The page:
Breast Imaging Diagnostic Services
Swedish offers a full spectrum of advanced screening and diagnostic tools through the Swedish Breast Centers and associated Medical Imaging departments. We are proud to offer state of the art technology such as full-field digital mammography and computer assisted detection (CAD).
Digital mammography is used exclusively at Swedish. It differs from conventional mammography in that it captures images digitally instead of on film (similar to the way a digital camera takes pictures versus a traditional camera). Digital technology offers advantages such as improved image contrast and lower radiation dose to patients. Early data suggests digital mammography can help detect cancer better in many women. It also allows for quicker, easier electronic retrieval and storage of images. The future of digital mammography is quite promising.
When a lump is discovered or a screening mammogram shows an area of concern, additional tests will be performed to get more detailed information. In the majority of cases, these tests show that everything is fine. However, if cancer is present, the additional information that is gathered can be valuable in planning treatment. These additional tests may include:
Diagnostic Mammogram — For people who are experiencing current breast problems or who have had an abnormal screening mammogram, a diagnostic mammogram is the next step. As many as 10 percent of women who have screening mammograms may be called back for a diagnostic mammogram.
A diagnostic mammogram uses the same technology as a screening mammogram, but usually involve additional tailored images that allow the radiologist to get a better, more detailed look at the areas in question. More often than not, these additional images eliminate any further cause for concern.
Breast Ultrasound — Ultrasound is another important imaging method that uses sound waves instead of xrays to produce an image. Ultrasound does not use ionizing radiation, but is not as sensitive as mammography for detecting breast cancer. Ultrasound is often used along with mammography to provide additional information about a lump or an area of concern. It is very useful in telling the difference between normal or benign areas and those that need further evaluation.
Magnetic Resonance Imaging (MRI) — Although not as commonly utilized as ultrasound, MRI can be another tool used in selected situations where the mammogram or ultrasound may be of limited use or has raised questions. MRI is very sensitive and frequently leads to additional testing to clarify the findings. Annual screening breast MRI studies are currently recommended by the American Cancer Society for women who are at high risk (over 20% lifetime risk) for breast cancer.
Nipple-Discharge Procedures — When nipple discharge is present, a sample of the fluid may be collected and examined for cancer cells under a microscope. Another way to determine the cause of nipple discharge is to take a special kind of X-ray called a galactogram or ductogram where dye is put in to the involved duct and a mammogram is taken.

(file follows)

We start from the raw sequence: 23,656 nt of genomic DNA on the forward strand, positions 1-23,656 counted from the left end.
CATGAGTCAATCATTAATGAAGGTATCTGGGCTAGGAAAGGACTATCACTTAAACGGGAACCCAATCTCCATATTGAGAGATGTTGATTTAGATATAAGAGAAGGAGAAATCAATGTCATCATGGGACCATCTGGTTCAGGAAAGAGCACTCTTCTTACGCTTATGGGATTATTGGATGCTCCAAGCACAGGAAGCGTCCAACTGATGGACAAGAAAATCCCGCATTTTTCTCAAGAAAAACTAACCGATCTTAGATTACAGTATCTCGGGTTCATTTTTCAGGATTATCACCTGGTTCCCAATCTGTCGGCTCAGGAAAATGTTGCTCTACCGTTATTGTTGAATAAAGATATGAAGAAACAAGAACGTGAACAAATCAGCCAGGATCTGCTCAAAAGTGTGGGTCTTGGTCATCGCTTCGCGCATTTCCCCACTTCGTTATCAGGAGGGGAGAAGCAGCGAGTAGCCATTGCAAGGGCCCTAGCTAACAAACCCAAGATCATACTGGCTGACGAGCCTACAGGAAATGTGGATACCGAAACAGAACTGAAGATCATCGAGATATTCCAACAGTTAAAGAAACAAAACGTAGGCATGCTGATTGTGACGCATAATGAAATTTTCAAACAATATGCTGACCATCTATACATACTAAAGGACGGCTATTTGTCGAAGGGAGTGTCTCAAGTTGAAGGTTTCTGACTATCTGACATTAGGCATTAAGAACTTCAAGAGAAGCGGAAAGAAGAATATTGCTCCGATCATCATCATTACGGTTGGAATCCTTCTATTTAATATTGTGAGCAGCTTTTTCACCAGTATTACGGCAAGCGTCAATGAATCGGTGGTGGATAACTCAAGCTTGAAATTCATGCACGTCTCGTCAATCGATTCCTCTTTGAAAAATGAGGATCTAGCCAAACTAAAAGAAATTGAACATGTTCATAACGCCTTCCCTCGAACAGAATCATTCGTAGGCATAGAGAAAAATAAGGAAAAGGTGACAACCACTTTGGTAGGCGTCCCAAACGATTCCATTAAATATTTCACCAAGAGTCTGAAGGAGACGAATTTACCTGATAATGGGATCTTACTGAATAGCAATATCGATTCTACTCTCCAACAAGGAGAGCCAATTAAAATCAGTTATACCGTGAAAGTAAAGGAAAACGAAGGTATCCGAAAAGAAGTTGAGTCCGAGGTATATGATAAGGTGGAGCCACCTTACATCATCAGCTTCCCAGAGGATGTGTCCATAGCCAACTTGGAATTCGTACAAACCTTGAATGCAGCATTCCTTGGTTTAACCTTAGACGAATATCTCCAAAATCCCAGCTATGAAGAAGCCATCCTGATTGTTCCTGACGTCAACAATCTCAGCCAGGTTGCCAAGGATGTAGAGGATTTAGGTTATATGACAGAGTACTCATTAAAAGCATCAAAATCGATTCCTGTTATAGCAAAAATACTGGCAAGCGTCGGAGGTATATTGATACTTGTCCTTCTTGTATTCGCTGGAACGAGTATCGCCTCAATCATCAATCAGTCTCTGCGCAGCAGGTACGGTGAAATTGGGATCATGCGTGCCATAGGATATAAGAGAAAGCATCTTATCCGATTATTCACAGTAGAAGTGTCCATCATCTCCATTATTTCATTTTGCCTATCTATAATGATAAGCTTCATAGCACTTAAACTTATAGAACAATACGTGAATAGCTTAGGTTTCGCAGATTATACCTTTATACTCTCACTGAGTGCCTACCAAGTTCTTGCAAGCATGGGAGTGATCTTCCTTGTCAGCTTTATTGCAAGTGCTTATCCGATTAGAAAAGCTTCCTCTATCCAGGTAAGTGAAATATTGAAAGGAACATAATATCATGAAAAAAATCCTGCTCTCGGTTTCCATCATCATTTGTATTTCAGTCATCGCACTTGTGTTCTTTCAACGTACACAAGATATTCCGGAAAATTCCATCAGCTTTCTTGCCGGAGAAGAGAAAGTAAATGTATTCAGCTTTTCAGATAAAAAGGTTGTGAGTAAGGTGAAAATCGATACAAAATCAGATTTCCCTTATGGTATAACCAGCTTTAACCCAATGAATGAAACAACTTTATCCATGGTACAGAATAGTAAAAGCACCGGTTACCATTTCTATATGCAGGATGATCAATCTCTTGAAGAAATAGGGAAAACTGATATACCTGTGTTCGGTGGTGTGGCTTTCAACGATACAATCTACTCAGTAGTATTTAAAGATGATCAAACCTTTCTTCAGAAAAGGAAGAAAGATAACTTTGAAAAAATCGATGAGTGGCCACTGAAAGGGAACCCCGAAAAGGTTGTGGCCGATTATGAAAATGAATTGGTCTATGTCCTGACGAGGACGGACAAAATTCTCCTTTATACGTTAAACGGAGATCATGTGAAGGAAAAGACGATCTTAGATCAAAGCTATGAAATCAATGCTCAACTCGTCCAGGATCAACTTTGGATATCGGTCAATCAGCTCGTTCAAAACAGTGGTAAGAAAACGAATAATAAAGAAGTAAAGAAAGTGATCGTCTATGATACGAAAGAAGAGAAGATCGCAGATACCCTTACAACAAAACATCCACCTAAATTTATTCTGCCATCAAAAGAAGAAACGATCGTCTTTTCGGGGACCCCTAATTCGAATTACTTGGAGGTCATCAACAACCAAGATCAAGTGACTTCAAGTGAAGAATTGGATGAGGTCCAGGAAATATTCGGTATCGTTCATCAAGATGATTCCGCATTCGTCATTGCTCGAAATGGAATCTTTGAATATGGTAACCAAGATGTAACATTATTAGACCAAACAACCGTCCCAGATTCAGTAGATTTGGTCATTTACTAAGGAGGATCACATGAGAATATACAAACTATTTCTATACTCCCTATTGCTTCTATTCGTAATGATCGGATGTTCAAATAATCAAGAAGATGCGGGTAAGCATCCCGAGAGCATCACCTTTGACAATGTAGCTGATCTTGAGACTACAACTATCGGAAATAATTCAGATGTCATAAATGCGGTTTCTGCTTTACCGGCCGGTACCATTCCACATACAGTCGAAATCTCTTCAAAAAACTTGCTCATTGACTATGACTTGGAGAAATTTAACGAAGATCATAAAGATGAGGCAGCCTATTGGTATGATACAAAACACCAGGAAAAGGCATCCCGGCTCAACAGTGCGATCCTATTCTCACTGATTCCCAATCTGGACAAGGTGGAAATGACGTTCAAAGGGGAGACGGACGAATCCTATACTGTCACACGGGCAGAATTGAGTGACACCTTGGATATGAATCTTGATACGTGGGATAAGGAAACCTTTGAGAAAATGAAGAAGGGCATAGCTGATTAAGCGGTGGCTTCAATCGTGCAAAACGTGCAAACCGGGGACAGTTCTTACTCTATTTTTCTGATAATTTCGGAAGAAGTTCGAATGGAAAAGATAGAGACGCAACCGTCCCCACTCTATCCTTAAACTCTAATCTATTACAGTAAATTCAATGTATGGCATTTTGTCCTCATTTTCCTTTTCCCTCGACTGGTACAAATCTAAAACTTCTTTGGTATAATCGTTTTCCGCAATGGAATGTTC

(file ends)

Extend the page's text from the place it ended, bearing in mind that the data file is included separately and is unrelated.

Needle Biopsy — There are two non-surgical ways in which a radiologist can further examine an area of concern. These minimally-invasive techniques are called fine needle aspiration and core needle biopsy. The tissue sample removed in either of these tests is examined in a laboratory by a pathologist (a doctor trained to interpret tissue samples) to check for signs of cancer.
A fine needle aspiration is a simple procedure in which a thin, hollow needle is inserted into the area of concern. Once the needle is in the appropriate place, suction is used to help collect a few cells for study. A local anesthetic is typically used to numb the breast tissue during the procedure. Often ultrasound is used to help guide the needle into the correct location.
In a needle core biopsy, the needle is larger, which allows the doctor to remove a larger tissue sample. For this procedure, doctors may use special images to help guide the needle precisely to the area of concern. These images are created by either X-rays and computers (known as a stereotactic biopsy) or by ultrasound.
Surgical Biopsy — A surgical, or excisional, biopsy is what many people think of when they hear the word “biopsy”. The procedure, performed by a surgeon, is used to remove or collect a tissue sample from the area of concern. The sample is then studied by a pathologist under a microscope to confirm or rule out a breast-cancer diagnosis.
Swedish is pleased to announce that Swedish Breast Imaging Center at First Hill, the Swedish Edmonds Breast Center and the Breast Center at Swedish Issaquah have all been designated as Breast Imaging Centers of Excellence by the American College of Radiology (ACR). The breast imaging services at these centers are fully accredited in mammography, stereotactic breast biopsy, breast ultrasound and ultrasound-guided breast biopsy. Peer-review evaluations, conducted in each breast imaging modality by experts in the field, have determined that these facilities have achieved high practice standards in image quality, personnel qualifications, equipment, quality control procedures, and quality assurance programs.
Our mammography services at our Ballard, Issaquah, Mill Creek and Redmond campuses, as well as our mobile mammography program are also fully accredited by the American College of Radiology (ACR). In addition, our breast ultrasound program at Ballard is accredited by the American College of Radiology (ACR).